Molebatsi Masedi is a Polokwane, Limpopo based proponent of radical socio-economic transformation. Tweeter: @ MolebatsiMasedi
Just when the ANC had gotten rid of its former president Jacob Zuma, the North West province capital city Mahikeng experienced the worst mayhem since the overthrow of former Bophuthatswana homeland leader, Lucas Manyane Mangope. This time the fire that burnt the city was in demand for the recall of premier and party provincial chairperson, Supra Mahumapelo.
Things got so violent that President Cyril Ramaphosa had to cut his attendance of the Commonwealth Head of Government meeting in London short to return to South Africa to extinguish the fires consuming Mahikeng and threatening the entire province of North West.
Before Ramaphosa’s sudden return to the country everything was threatened by fire and looters who were on rampage. Even sacred institutions such as Mmabana Arts and Culture centre didn’t escape the wrath of the people of Mahikeng. They burnt it down like they do even to libraries during service delivery protests.
Since then Ramaphosa has been to the North West on Friday. He returned to office later in the afternoon with Mahumapelo still in power, much to the anger of the anti-premier group led by the SACP in the province.
According to the President, a decisive action will preceded by proper processes and consultation. A decisive action can only be the recall of Mahumapelo and his redeployment elsewhere.
Recalling Mahumapelo will however not be an easy passage. He is well established in the ANC structures of the North West. So entrenched is he in the politics of the province, that they call him Black Jesus. From when he was provincial secretary, he had a firm grip on the party and the provincial government. That’s how he came to be premier of the province.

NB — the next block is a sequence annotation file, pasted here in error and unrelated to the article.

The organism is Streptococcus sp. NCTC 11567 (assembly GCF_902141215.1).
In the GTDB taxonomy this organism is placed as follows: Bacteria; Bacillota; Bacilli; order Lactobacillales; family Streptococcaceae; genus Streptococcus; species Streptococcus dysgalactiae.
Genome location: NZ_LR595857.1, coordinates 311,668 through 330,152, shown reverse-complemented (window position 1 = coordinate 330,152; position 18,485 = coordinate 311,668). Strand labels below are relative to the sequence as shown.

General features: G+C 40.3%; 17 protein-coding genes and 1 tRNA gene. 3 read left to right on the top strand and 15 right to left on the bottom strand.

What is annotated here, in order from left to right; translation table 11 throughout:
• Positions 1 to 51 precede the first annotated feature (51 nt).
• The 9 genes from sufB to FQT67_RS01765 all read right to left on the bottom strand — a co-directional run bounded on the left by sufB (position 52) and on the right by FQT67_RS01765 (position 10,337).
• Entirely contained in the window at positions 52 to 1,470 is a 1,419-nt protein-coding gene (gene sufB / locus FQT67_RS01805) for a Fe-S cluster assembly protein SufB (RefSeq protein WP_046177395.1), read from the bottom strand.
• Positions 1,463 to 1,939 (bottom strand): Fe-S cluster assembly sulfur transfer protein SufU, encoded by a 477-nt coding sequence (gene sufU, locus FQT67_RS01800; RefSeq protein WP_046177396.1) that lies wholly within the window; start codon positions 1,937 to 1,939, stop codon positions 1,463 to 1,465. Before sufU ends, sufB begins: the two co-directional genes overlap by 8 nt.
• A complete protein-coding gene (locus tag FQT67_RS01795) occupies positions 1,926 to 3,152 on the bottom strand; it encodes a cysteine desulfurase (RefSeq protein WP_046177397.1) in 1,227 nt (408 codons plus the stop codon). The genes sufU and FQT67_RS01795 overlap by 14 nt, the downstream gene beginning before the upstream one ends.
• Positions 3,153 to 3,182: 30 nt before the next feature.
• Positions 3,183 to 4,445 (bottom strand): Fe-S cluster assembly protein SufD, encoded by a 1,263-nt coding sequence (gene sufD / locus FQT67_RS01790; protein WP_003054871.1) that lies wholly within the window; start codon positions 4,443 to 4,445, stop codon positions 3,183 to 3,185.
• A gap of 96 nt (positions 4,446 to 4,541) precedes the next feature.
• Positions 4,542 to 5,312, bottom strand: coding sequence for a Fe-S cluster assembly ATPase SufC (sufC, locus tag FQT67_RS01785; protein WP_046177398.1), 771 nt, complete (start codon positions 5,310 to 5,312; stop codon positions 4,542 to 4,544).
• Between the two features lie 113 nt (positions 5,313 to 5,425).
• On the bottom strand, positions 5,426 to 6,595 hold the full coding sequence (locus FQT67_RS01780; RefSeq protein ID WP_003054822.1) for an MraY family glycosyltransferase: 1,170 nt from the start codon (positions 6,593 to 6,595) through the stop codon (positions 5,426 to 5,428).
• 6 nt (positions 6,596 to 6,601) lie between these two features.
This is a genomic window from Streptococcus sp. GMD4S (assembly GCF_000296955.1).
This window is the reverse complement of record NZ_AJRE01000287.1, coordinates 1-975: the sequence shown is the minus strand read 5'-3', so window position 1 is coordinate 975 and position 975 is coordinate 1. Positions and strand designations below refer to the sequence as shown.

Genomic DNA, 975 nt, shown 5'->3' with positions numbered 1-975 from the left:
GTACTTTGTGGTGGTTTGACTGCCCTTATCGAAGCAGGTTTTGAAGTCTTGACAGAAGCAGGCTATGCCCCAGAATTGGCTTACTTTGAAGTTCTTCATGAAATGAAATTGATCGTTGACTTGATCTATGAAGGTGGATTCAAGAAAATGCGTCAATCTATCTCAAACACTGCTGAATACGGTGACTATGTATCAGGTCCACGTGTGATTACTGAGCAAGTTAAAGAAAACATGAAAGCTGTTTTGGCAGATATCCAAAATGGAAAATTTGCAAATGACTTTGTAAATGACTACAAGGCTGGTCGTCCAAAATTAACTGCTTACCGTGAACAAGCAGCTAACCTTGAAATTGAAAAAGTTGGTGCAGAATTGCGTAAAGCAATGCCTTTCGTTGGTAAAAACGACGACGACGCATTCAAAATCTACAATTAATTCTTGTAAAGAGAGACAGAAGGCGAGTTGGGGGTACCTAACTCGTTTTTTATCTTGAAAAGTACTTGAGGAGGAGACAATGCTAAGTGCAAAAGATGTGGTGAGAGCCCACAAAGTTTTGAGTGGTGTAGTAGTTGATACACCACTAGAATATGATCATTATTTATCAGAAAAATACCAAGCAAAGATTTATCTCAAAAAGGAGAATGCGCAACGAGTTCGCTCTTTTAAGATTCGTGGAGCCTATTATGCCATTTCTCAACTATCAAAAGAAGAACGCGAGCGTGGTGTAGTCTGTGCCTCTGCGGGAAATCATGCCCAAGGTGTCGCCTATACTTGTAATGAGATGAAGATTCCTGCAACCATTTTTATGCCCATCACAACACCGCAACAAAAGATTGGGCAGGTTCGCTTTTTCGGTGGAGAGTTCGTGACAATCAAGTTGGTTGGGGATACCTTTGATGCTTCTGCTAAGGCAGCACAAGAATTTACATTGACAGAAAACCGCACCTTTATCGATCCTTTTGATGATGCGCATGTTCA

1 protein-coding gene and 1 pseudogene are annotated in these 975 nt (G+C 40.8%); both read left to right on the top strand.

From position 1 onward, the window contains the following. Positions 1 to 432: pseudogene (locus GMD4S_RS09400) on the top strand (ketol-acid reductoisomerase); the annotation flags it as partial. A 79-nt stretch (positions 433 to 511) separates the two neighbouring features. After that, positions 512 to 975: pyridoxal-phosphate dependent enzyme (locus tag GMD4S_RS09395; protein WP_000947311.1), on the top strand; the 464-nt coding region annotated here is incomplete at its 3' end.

In the build up to the recent ANC national conference he was listed with a lobby group called Premier League, made of the premiers of Mpumalanga, Free State and Kwa-Zulu Natal. They were credited with the ascension of the now turned against Mahumapelo Collen Maine, to be ANC Youth League president. They also, though splintering at the last hurdle, backed Dr Nkosazana Dlamini-Zuma’s failed bid for ANC president.
It is Mahumapelo’s political clout that poses a super headache for the ANC and paralysed it into inaction. The ANC appears helpless at the face of a cloud hanging over its deployee and accompanied by the ugliest civil unrest ever.
People in Mahikeng and ANC allies have dared the party to take the side of the people above that of its powerful deployee. After a closed meeting on Friday. The party appears to have erred on the side of caution and thus retaining Mahumapelo. For how long, depends on who between who blinks first between the premier and the party.
Some observers allege that if Ramaphosa had been decisive and acceded to will of the people, there would have been a blood bath and more destruction in North West. They argue that the best bet for the president is to win the ANC national committee over to the recall option. It remains to be seen whether the party will muster courage to deal with the man they call Black Jesus.